Lugh © Mickie Mueller
All the perplexities, confusion and distresses in America arise, not from defects in the constitution or confederation, nor from want of honor or virtue, as much as from downright ignorance of the nature of coin, credit, and circulation.
— John Adams, in a letter to Thomas Jefferson
In order to heal the relationship between abundance and our art, it is crucial that we have a better understanding of what money really is. I did some research about this in the Autumn of 2007. It resonates even more deeply now for me, in the context of creative recovery. I hope this will be true for you, too.
From Sept., 2007:
Money exerts a deep emotional influence on who we are and what we believe we can or cannot have, including our social and geopolitical structures. According to some thoughtful observers, our long unwillingness to understand the emotional and spiritual effects of money on us may be at the heart of why we have come to know the price of everything, and the value of nothing.
Once upon a time, money was sacred, used only in connection with our relationship with the Divine. Before the banking systems and commerce of Egypt and Mesopotamia [which I discussed yesterday] and the promissory notes and records that represented actual wealth (primarily the grain stores), across much of northern Europe, the Celtic people were using metals for trade, including first copper, then gold and silver.
The earliest, and eventually, the finest of these objects were not for human use, but gifts to the Goddesses and Gods. That’s because gold and silver were considered literal aspects of Deity, specifically, the Sun and Moon. It is important to understand that these precious metals were not symbols or representatives of the Gods; they were an integral part of the Divine Immanence, and Presence in all things.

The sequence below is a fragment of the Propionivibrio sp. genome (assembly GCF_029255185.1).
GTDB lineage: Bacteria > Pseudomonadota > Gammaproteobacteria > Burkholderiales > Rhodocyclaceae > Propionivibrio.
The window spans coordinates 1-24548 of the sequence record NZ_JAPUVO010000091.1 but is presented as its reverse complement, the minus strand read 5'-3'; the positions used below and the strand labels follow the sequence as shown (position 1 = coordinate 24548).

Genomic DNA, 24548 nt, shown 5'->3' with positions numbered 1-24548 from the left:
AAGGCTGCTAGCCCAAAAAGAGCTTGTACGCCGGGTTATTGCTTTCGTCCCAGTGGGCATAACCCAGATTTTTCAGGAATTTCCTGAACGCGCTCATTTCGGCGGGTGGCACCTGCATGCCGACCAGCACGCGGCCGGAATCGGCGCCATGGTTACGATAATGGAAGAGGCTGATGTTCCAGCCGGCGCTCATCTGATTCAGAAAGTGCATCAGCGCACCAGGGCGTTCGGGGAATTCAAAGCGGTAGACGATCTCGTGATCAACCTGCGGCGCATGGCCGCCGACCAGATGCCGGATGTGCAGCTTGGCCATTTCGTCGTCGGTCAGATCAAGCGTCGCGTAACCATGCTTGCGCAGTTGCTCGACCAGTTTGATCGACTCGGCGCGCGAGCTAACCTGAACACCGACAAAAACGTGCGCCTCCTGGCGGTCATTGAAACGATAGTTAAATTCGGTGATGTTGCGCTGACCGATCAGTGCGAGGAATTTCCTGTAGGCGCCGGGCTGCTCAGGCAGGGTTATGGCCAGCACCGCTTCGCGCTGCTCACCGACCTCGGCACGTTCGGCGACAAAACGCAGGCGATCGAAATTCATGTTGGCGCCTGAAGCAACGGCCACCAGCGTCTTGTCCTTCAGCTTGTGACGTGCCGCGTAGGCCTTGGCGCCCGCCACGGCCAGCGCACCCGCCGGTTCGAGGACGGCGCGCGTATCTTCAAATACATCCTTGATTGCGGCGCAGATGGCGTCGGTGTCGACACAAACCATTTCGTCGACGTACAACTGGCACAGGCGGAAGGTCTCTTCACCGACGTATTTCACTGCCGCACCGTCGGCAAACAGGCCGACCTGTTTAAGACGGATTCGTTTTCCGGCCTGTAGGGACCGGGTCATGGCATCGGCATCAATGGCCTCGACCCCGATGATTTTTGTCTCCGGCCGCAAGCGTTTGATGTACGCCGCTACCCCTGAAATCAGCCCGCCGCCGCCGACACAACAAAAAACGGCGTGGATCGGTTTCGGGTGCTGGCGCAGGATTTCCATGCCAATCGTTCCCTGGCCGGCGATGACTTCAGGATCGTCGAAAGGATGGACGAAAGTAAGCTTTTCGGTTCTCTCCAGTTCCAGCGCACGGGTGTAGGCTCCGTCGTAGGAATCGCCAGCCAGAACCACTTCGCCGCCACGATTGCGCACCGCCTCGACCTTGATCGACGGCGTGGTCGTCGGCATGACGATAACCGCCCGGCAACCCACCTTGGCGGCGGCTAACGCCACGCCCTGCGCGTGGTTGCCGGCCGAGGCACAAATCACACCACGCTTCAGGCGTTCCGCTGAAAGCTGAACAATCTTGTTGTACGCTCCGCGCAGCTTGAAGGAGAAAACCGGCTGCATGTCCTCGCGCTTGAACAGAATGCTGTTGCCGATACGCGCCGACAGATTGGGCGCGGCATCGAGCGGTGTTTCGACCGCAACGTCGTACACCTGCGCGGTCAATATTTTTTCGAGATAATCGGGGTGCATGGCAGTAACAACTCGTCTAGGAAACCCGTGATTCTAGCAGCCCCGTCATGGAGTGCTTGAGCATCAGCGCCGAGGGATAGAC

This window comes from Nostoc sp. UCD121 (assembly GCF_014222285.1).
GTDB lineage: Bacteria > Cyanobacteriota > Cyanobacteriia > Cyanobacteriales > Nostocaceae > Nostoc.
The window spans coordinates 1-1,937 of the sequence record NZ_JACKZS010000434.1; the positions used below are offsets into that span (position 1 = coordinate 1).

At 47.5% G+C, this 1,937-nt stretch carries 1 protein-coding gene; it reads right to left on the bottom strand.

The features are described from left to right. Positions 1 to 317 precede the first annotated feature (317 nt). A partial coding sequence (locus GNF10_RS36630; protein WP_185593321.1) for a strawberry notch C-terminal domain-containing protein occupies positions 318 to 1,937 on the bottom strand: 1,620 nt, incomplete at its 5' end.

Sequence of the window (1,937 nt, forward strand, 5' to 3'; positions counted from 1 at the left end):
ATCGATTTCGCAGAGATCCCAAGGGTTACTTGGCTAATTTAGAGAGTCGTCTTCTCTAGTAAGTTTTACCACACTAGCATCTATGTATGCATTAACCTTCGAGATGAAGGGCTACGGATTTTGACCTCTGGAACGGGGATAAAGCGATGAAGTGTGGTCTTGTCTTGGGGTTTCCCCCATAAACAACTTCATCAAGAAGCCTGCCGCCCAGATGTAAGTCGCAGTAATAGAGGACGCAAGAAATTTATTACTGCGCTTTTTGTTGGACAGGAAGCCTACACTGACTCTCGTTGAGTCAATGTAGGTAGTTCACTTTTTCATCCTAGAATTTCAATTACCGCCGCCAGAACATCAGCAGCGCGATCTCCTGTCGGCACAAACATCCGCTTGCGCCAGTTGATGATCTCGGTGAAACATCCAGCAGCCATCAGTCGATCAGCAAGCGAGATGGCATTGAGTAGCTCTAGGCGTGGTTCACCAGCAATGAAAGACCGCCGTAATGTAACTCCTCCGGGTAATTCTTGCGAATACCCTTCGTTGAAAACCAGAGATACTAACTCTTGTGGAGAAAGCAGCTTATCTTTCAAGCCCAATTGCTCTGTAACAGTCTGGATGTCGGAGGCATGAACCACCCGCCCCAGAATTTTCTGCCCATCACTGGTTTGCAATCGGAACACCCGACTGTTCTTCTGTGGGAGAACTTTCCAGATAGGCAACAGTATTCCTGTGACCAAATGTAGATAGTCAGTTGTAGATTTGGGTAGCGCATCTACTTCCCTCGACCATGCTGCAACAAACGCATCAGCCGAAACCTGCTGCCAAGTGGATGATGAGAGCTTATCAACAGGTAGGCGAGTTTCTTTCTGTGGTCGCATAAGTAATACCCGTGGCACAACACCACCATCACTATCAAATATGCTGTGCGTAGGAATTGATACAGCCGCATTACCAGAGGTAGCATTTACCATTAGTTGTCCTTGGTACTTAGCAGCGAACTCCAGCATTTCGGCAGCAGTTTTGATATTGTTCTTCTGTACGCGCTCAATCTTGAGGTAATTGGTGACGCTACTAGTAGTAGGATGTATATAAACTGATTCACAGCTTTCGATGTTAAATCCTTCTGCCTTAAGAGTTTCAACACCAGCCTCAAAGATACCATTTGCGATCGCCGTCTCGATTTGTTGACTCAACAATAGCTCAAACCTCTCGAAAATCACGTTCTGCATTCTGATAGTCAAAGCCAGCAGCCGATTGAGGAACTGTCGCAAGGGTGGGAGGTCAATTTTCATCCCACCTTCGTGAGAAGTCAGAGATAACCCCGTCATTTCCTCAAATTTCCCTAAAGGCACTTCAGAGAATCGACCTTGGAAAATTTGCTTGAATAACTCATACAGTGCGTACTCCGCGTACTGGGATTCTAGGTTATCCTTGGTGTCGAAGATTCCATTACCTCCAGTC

In her wise and beautiful book Money is Love, Barbara Wilder explains, “To understand this concept, imagine yourself as a member of a Neolithic village. Everything in your life depends on the reaping of a good harvest. The Sun must shine on the crops all summer long to ensure a good harvest. The God [for many, this would have been Lugh. -B.] who is the Sun, must be worshiped and revered to ensure a good harvest.
“Recently, gold has been discovered, and you, knowing that all things in the heavens and on the earth are one in the great cosmic dance, now hold a piece of gold in your hands. To you, this is not an inanimate object that shines and reflects the Sun’s light. This is a piece of the divine Sun itself. And the fact that you are holding a piece of [the] God in your hand means that you have a sacred responsibility. To do anything with this piece of the Divine but dedicate it back to the Sun God is unimaginable…”
Money as a sacred link between Heaven and Earth lasted well into Roman times. Then, of course, things began to change and I believe that is at the heart of why we find ourselves in our money difficulties today.
We’ll have lots more to discuss next week, but over this weekend, I suggest a money spell, if you haven’t already done one. Or do it again — the more regularly, the better. Gather all the symbols of money at your disposal – cash, coin, checks, plastic, bank statements, etc. Cast a circle or otherwise create sacred space as is your custom, and make a healing, cleansing ritual. Invite your favorite Gods and Goddesses of prosperity – Gaia, Lakshmi, the Dagda, and so on.
Let your intention be that all traces of residual fear, envy, negativity, and anxiety that these objects carry be cleared. You might smudge them, or bask them in the bright Summer sunlight. Then make a blessing upon them, so that their energy is clear, sacred, and loving. As you then spend, use, or store them, do so with heightened awareness – they are now restored with the sacred trust and power of their ancient meaning. They once again can represent the manifesting of Divine benevolence in our lives.
Again, more next week.